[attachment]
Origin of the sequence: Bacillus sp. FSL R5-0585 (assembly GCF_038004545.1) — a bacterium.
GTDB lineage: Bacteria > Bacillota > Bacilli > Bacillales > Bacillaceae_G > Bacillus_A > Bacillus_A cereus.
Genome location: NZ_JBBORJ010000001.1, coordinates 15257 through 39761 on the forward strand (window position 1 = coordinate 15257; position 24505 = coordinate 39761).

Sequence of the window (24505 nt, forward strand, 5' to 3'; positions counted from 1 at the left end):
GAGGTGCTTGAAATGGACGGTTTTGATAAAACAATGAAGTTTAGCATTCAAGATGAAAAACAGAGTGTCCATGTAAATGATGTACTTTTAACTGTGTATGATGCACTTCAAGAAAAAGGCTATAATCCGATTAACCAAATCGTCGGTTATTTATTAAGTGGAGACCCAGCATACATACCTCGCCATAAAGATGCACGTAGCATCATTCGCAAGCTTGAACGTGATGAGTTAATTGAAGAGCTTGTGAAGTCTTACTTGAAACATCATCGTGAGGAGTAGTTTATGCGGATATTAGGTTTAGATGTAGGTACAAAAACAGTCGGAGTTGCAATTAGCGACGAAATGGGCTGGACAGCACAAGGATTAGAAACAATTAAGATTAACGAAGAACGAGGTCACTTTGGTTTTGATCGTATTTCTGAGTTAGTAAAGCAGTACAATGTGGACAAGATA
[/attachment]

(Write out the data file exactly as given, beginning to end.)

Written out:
Origin of the sequence: Bacillus sp. FSL R5-0585 (assembly GCF_038004545.1) — a bacterium.
GTDB lineage: Bacteria > Bacillota > Bacilli > Bacillales > Bacillaceae_G > Bacillus_A > Bacillus_A cereus.
Genome location: NZ_JBBORJ010000001.1, coordinates 15257 through 39761 on the forward strand (window position 1 = coordinate 15257; position 24505 = coordinate 39761).

Sequence of the window (24505 nt, forward strand, 5' to 3'; positions counted from 1 at the left end):
GAGGTGCTTGAAATGGACGGTTTTGATAAAACAATGAAGTTTAGCATTCAAGATGAAAAACAGAGTGTCCATGTAAATGATGTACTTTTAACTGTGTATGATGCACTTCAAGAAAAAGGCTATAATCCGATTAACCAAATCGTCGGTTATTTATTAAGTGGAGACCCAGCATACATACCTCGCCATAAAGATGCACGTAGCATCATTCGCAAGCTTGAACGTGATGAGTTAATTGAAGAGCTTGTGAAGTCTTACTTGAAACATCATCGTGAGGAGTAGTTTATGCGGATATTAGGTTTAGATGTAGGTACAAAAACAGTCGGAGTTGCAATTAGCGACGAAATGGGCTGGACAGCACAAGGATTAGAAACAATTAAGATTAACGAAGAACGAGGTCACTTTGGTTTTGATCGTATTTCTGAGTTAGTAAAGCAGTACAATGTGGACAAGATA